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Barbican backtracks on deal

Ngoni Chanakira

BARBICAN Holdings Ltd (Barbican) and Zimbabwe Platinum Mines Ltd (Zimplats)’ four-month flirtation is now over.


Bar

bican this week withdrew its bid for a 40% stake in Zimplats – a lucrative mining conglomerate listed on the Johannesburg (JSE) and Australian stock exchanges (ASE).


The four-month flirtation had witnessed the Zimplats share price skyrocket on the ASE and JSE as news of new investors offering a better price floated around.


In an interview Barbican chief executive officer Mthuli Ncube said his financial institution had decided to withdraw from the lucrative deal because the shares on offer had been diluted and were “now too insignificant to make any meaningful contribution” to the company’s portfolio and earnings.


“Today (Monday) we are writing to Zimplats informing them that we are no longer interested in the shares on offer,” Ncube told businessdigest.


“We were now being offered around 5% from the original 40% allotted to minority shareholders. This amount is insignificant and not worth it and we are now formally withdrawing our bid.”


Ncube, a prominent banker, surprised the market and apparently ruffled political feathers when he made a hostile bid for a 40% stake in Zimplats.


The offer countered one made by South African-based Impala Platinum Holdings Ltd (Implats) in June.


The major Zimplats shareholders then were Implats (50,53%), National Nominees Ltd (8,24%), and Citicorp Nominees (pty) Ltd (6,73%).


Implats first increased its shareholding in Zimplats to 50,53% through the acquisition of prominent banking group Absa’s stake.


Last week Implats further increased this stake to 61,4%, a move Barbican claimed “was meant to scuttle its bid”.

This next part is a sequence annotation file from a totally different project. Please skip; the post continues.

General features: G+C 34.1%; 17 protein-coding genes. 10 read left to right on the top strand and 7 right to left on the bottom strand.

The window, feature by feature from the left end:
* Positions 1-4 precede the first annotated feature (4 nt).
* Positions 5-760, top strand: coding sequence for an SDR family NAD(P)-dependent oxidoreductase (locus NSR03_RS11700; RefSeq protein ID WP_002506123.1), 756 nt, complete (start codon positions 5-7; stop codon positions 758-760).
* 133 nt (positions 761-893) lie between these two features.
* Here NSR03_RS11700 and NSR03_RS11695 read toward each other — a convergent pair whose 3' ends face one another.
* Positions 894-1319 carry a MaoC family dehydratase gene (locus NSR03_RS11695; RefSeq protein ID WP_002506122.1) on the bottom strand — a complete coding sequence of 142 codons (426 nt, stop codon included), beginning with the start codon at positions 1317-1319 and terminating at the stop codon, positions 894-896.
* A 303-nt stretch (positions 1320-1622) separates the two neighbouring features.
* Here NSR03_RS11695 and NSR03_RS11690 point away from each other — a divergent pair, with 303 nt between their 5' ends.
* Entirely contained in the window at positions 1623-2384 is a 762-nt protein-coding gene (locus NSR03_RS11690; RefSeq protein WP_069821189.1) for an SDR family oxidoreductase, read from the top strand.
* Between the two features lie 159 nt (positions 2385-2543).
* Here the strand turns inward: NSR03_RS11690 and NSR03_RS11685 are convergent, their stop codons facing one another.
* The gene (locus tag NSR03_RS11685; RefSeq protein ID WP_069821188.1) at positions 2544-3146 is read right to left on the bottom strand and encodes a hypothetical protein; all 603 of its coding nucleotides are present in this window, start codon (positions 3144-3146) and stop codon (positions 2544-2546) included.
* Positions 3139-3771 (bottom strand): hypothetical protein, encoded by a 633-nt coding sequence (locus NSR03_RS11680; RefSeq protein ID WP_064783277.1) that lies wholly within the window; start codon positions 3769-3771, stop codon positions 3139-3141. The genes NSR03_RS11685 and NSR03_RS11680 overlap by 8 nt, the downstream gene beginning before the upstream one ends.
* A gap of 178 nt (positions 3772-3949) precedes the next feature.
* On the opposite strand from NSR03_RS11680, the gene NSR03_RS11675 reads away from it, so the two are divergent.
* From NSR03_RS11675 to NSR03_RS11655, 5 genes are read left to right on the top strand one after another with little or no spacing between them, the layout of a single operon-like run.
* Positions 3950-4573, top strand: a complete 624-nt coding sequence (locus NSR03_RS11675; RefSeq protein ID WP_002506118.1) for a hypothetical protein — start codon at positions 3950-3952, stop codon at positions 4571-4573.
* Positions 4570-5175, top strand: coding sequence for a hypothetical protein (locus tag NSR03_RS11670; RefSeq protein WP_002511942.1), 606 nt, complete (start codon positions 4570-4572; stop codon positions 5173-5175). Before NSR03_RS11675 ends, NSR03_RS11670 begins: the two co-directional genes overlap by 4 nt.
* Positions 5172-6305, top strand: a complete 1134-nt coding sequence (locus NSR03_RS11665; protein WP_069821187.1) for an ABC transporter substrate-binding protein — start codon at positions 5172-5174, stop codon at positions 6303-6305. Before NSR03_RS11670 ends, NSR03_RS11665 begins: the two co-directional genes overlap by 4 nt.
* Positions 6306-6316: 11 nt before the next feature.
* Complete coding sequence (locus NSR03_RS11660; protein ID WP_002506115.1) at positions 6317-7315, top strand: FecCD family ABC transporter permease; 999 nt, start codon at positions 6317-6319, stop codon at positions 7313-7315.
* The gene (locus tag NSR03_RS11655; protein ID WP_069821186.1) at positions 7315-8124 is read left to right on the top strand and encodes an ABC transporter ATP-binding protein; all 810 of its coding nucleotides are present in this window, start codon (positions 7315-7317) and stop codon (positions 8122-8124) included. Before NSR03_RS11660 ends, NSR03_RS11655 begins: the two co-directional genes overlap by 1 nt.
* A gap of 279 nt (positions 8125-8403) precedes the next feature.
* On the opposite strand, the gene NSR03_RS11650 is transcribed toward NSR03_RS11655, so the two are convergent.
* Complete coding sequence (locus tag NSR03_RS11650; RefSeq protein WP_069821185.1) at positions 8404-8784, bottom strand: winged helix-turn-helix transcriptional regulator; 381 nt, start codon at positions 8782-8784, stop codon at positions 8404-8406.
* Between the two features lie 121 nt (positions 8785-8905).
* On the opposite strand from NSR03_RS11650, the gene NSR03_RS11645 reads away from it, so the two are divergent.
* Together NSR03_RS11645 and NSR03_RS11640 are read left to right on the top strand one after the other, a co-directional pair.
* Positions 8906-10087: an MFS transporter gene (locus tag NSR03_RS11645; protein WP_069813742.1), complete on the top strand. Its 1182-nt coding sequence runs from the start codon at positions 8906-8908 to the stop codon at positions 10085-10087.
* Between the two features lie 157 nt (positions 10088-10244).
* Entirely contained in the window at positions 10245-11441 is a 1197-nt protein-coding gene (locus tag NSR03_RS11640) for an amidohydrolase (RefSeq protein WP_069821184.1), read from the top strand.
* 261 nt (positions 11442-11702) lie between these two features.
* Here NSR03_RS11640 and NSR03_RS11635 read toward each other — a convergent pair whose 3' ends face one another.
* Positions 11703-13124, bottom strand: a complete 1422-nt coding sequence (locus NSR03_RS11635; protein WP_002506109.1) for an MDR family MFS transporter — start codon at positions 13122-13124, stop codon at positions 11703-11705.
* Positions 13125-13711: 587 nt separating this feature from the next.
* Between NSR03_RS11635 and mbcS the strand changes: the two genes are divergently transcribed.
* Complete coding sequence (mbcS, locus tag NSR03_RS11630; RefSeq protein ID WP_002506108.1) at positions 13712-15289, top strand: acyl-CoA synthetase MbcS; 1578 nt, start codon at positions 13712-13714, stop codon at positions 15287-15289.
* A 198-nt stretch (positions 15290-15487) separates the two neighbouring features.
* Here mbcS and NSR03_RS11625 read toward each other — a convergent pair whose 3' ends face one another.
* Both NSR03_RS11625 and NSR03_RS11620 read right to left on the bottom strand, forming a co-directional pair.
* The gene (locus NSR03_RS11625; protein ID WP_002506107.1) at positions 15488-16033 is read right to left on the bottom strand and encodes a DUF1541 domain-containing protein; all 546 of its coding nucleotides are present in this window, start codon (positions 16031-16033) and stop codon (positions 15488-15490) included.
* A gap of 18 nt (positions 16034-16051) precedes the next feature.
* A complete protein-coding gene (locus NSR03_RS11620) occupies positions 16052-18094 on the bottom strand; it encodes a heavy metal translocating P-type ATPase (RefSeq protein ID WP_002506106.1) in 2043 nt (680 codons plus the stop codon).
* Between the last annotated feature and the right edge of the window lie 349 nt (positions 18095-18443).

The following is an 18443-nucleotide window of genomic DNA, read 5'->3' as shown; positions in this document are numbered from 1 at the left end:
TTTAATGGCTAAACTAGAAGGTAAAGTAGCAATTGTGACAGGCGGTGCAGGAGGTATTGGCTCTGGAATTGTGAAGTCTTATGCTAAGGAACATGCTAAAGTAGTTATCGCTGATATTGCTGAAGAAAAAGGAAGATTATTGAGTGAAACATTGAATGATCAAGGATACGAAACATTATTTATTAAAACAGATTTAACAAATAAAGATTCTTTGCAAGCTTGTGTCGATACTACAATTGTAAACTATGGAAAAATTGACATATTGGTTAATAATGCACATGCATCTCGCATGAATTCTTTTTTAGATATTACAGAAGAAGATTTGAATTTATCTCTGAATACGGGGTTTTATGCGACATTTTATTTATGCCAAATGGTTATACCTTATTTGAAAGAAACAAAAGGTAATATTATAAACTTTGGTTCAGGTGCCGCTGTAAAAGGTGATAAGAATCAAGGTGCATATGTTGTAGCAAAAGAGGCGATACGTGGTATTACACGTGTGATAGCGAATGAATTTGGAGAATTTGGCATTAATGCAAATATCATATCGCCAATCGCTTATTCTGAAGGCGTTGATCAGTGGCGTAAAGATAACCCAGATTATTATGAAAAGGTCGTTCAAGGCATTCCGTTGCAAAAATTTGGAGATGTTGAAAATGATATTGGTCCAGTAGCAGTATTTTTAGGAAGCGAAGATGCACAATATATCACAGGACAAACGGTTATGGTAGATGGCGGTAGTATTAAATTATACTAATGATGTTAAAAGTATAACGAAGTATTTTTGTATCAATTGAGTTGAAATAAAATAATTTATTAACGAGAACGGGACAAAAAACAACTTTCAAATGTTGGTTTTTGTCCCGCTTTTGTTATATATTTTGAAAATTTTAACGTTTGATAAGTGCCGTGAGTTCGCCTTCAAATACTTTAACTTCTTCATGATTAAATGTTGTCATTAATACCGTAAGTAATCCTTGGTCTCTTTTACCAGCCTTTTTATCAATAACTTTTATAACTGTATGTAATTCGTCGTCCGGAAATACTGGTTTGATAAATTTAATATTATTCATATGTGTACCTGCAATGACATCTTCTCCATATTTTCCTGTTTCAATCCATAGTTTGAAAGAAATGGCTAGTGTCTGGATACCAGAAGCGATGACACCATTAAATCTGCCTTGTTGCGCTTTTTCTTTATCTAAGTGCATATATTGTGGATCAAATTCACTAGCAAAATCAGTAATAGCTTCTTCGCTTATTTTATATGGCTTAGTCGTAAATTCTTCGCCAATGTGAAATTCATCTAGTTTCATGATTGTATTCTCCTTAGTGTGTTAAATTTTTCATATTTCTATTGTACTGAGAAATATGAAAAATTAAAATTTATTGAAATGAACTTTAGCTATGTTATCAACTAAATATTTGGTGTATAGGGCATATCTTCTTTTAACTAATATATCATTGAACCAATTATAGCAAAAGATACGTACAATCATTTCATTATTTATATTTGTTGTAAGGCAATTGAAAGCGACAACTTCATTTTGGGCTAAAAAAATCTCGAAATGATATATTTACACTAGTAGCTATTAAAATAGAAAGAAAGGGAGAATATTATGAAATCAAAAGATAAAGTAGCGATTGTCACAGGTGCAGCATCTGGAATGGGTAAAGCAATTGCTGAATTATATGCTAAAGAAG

Zimplats has huge deposits of platinum and palladium around the world and Barbican intended to tap into this major investment.


As at June 30, 89 285 360 fully-paid and quoted shares were on issue at Zimplats.


Problems arose for Barbican when it dilly-dallied after Zimplats asked the financial services institution to furnish it with details on how it would raise US$130 million required for the deal at a time when Zimbabwe was facing a serious foreign currency shortage.


Barbican has a market capitalisation of about $9 billion, making it the least capitalised bank on the Zimbabwe Stock Exchange (ZSE) after Century Holdings Ltd ($32 billion).


Insiders said the issue had taken a political twist because Ncube is also chairman of the National Investment Trust (NIT) tasked by government to ensure that indigenous stakeholders took a 15% stake in Zimplats.


The NIT, however, struggled and failed to raise sufficient cash to snap up the 15% stake on offer.


In terms of the agreement entered into on November 20 last year between Zimplats and Implats, the latter would be making an offer to minorities at Australian $4,08 a share.


The offer document from Implats and the Zimplats recommendation to shareholders was sent to shareholders in July.


Ncube said this offer was “too low” and had countered with one of A$5. He, however, did not send documentation to Zimplats but promised to do so “soon”.


Backroom lobbying immediately began after Ncube sent his company’s letter of intent causing Zimplats to query how he would raise the required US$130 million – the value of the total shares on offer.


Ncube caught the financial sector off guard when he made another hostile bid culminating in the take-over of Haddon & Sly Ltd, a Bulawayo-based family business, to reverse-list Barbican on the ZSE.


The banker is also involved in yet another lucrative mining venture, the Independence Gold Mine where he has as partners, Mzilikazi Khumalo, a South African business and mining magnate, and John Mkushi, who sits on several influential boards in Zimbabwe.


While Ncube did not reveal his partners for the Zimplats deal, insiders said he intended to enter with the same team, utilising Khumalo’s access to foreign currency, which is plentiful in South Africa.

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